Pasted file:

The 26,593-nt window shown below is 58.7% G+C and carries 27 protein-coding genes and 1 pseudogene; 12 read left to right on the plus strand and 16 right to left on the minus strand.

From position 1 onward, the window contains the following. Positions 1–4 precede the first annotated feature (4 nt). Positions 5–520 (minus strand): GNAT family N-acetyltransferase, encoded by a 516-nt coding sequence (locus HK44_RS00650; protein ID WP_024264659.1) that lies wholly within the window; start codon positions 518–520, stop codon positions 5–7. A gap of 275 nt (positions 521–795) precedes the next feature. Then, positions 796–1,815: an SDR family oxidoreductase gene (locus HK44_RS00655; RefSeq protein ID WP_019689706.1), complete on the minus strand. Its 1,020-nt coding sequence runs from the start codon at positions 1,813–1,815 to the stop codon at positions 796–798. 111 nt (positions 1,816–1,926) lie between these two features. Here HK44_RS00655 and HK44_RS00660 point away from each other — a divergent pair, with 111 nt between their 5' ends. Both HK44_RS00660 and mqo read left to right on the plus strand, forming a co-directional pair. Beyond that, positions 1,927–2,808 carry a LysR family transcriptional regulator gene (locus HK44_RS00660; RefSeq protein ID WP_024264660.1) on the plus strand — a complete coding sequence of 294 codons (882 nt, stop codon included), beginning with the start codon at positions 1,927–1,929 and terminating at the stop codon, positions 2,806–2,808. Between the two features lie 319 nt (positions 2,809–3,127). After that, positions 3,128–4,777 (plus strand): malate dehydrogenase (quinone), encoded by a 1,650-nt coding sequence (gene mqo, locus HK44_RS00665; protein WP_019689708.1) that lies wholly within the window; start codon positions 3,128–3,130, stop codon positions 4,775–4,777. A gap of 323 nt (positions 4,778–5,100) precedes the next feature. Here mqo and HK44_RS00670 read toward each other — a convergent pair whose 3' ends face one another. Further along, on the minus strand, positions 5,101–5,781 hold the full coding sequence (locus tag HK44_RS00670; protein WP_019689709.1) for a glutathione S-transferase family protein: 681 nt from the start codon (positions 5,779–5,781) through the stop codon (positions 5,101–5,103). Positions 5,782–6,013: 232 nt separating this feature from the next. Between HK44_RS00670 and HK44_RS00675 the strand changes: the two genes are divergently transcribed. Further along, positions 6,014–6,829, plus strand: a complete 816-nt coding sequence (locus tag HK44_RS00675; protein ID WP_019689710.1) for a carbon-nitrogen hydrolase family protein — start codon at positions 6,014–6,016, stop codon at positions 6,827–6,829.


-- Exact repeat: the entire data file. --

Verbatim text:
The 26,593-nt window shown below is 58.7% G+C and carries 27 protein-coding genes and 1 pseudogene; 12 read left to right on the plus strand and 16 right to left on the minus strand.

From position 1 onward, the window contains the following. Positions 1–4 precede the first annotated feature (4 nt). Positions 5–520 (minus strand): GNAT family N-acetyltransferase, encoded by a 516-nt coding sequence (locus HK44_RS00650; protein ID WP_024264659.1) that lies wholly within the window; start codon positions 518–520, stop codon positions 5–7. A gap of 275 nt (positions 521–795) precedes the next feature. Then, positions 796–1,815: an SDR family oxidoreductase gene (locus HK44_RS00655; RefSeq protein ID WP_019689706.1), complete on the minus strand. Its 1,020-nt coding sequence runs from the start codon at positions 1,813–1,815 to the stop codon at positions 796–798. 111 nt (positions 1,816–1,926) lie between these two features. Here HK44_RS00655 and HK44_RS00660 point away from each other — a divergent pair, with 111 nt between their 5' ends. Both HK44_RS00660 and mqo read left to right on the plus strand, forming a co-directional pair. Beyond that, positions 1,927–2,808 carry a LysR family transcriptional regulator gene (locus HK44_RS00660; RefSeq protein ID WP_024264660.1) on the plus strand — a complete coding sequence of 294 codons (882 nt, stop codon included), beginning with the start codon at positions 1,927–1,929 and terminating at the stop codon, positions 2,806–2,808. Between the two features lie 319 nt (positions 2,809–3,127). After that, positions 3,128–4,777 (plus strand): malate dehydrogenase (quinone), encoded by a 1,650-nt coding sequence (gene mqo, locus HK44_RS00665; protein WP_019689708.1) that lies wholly within the window; start codon positions 3,128–3,130, stop codon positions 4,775–4,777. A gap of 323 nt (positions 4,778–5,100) precedes the next feature. Here mqo and HK44_RS00670 read toward each other — a convergent pair whose 3' ends face one another. Further along, on the minus strand, positions 5,101–5,781 hold the full coding sequence (locus tag HK44_RS00670; protein WP_019689709.1) for a glutathione S-transferase family protein: 681 nt from the start codon (positions 5,779–5,781) through the stop codon (positions 5,101–5,103). Positions 5,782–6,013: 232 nt separating this feature from the next. Between HK44_RS00670 and HK44_RS00675 the strand changes: the two genes are divergently transcribed. Further along, positions 6,014–6,829, plus strand: a complete 816-nt coding sequence (locus tag HK44_RS00675; protein ID WP_019689710.1) for a carbon-nitrogen hydrolase family protein — start codon at positions 6,014–6,016, stop codon at positions 6,827–6,829.